Prevalence of Vancomycin, Teicoplanin and Linezolid resistance among S. aureus isolates has not yet been detected in isolates from our hospital and no such reports are available from the western part of India. Vancomycin resistant coagulase negative staphyloccal isolates are also resistant to Teicoplanin and associated with a creep in Linezolid MICs, limiting the therapeutic options for CoNS infections. Though coagulase negative staphylococcal infections are limited to an immunocompromised host, emergence of Vancomycin, Teicoplanin and Linezolid resistance among Methicillin resistant coagulase negative staphylococci is alarming as this can spread to coagulase positive staphylococci in the future, limiting the therapeutic options. The only way out is to rationalise the use of these antibiotics.

 
  References Top

1.
Dhand A, Sakoulas G. Reduced vancomycin susceptibility among clinical Staphylococcus aureus isolates (′the MIC Creep′): Implications for therapy. F1000 Med Rep 2012;4:4.  Back to cited text no. 1
    
2.
Menezes GA, Harish BN, Sujatha S, Vinothini K, Parija SC. Emergence of vancomycin-intermediate Staphylococcus species in southern India. J Med Microbiol 2008;57:911-2.  Back to cited text no. 2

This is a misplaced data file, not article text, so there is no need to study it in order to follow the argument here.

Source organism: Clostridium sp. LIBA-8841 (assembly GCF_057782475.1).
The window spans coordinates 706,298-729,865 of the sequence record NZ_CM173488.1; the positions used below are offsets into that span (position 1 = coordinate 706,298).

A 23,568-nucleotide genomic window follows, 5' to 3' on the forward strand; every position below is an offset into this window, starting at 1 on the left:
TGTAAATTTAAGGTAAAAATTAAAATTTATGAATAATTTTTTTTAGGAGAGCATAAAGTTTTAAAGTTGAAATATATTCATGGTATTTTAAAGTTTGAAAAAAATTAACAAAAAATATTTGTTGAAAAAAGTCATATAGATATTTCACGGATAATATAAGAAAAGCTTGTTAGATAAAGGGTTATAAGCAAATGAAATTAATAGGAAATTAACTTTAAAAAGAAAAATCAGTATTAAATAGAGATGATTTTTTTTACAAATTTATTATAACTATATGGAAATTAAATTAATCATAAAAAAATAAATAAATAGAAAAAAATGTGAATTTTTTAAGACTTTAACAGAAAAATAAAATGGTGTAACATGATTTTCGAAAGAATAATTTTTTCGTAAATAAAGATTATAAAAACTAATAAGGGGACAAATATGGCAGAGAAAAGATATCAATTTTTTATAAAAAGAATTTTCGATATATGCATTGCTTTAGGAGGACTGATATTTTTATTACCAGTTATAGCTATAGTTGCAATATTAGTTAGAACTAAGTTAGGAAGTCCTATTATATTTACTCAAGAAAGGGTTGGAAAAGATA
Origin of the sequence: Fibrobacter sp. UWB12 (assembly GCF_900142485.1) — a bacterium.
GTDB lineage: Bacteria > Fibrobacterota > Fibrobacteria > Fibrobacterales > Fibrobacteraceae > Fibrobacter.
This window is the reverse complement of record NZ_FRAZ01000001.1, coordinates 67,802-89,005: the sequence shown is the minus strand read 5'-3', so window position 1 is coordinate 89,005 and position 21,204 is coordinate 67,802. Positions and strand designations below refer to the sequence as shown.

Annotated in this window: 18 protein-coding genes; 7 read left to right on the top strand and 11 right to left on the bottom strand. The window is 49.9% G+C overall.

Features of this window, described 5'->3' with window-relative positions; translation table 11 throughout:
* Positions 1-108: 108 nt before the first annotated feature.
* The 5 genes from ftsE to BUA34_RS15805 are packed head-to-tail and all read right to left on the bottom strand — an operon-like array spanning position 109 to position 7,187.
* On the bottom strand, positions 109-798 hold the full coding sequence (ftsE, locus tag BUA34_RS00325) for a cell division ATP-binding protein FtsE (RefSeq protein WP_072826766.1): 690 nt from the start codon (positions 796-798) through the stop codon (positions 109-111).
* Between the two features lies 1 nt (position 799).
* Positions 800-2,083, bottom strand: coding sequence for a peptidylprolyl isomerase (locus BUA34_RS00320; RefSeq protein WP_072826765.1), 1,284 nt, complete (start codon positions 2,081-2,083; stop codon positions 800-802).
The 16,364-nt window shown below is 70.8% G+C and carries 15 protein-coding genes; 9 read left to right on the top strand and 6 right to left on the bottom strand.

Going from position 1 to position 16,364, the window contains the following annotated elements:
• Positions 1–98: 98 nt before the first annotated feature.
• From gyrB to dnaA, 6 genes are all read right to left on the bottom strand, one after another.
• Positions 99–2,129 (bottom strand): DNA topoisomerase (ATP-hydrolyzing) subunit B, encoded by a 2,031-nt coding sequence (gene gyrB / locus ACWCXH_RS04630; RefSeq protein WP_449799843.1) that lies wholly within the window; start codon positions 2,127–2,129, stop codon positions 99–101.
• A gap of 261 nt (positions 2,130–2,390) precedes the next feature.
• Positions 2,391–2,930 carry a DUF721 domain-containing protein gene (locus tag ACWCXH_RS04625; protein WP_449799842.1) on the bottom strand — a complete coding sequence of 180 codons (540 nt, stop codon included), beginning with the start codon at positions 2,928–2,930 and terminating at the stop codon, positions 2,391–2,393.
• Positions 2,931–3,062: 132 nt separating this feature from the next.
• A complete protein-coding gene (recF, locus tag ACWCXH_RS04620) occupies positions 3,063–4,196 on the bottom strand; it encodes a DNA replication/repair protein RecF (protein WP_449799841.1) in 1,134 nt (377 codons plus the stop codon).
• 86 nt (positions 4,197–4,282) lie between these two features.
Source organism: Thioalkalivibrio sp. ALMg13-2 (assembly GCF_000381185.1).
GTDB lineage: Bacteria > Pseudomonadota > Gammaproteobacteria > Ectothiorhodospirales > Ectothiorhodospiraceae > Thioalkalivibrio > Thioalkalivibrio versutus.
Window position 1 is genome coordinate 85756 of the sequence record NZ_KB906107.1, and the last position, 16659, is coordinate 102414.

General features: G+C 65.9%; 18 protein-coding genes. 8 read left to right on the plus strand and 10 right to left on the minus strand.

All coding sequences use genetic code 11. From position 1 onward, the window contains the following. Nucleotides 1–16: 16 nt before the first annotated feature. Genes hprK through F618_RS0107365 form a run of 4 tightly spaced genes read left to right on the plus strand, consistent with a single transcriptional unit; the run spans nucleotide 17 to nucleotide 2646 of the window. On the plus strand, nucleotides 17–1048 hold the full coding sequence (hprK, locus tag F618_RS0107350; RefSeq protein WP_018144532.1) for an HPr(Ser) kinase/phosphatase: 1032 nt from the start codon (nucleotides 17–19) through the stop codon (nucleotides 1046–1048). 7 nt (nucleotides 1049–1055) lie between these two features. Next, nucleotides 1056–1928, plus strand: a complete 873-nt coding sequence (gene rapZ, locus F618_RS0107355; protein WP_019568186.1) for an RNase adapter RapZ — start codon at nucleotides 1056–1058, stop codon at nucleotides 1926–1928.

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Dhawan B, Gadepalli R, Rao C, Kapil A, Sreenivas V. Decreased susceptibility to vancomycin in meticillin-resistant Staphylococcus aureus: A 5 year study in an Indian tertiary hospital. J Med Microbiol 2010;59:375-6.  Back to cited text no. 3
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Ramana BV, Chaudhury A. Rising incidence of high MIC for vancomycin among Staphylococcus aureus strains at a Tertiary Care Hospital in South India. J Pharm Bioallied Sci 2012;4:173.  Back to cited text no. 4
    
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Tiwari HK, Sen MR. Emergence of vancomycin resistant Staphylococcus aureus (VRSA) from a Tertiary Care Hospital from northern part of India. BMC Infect Dis 2006;6:156.  Back to cited text no. 5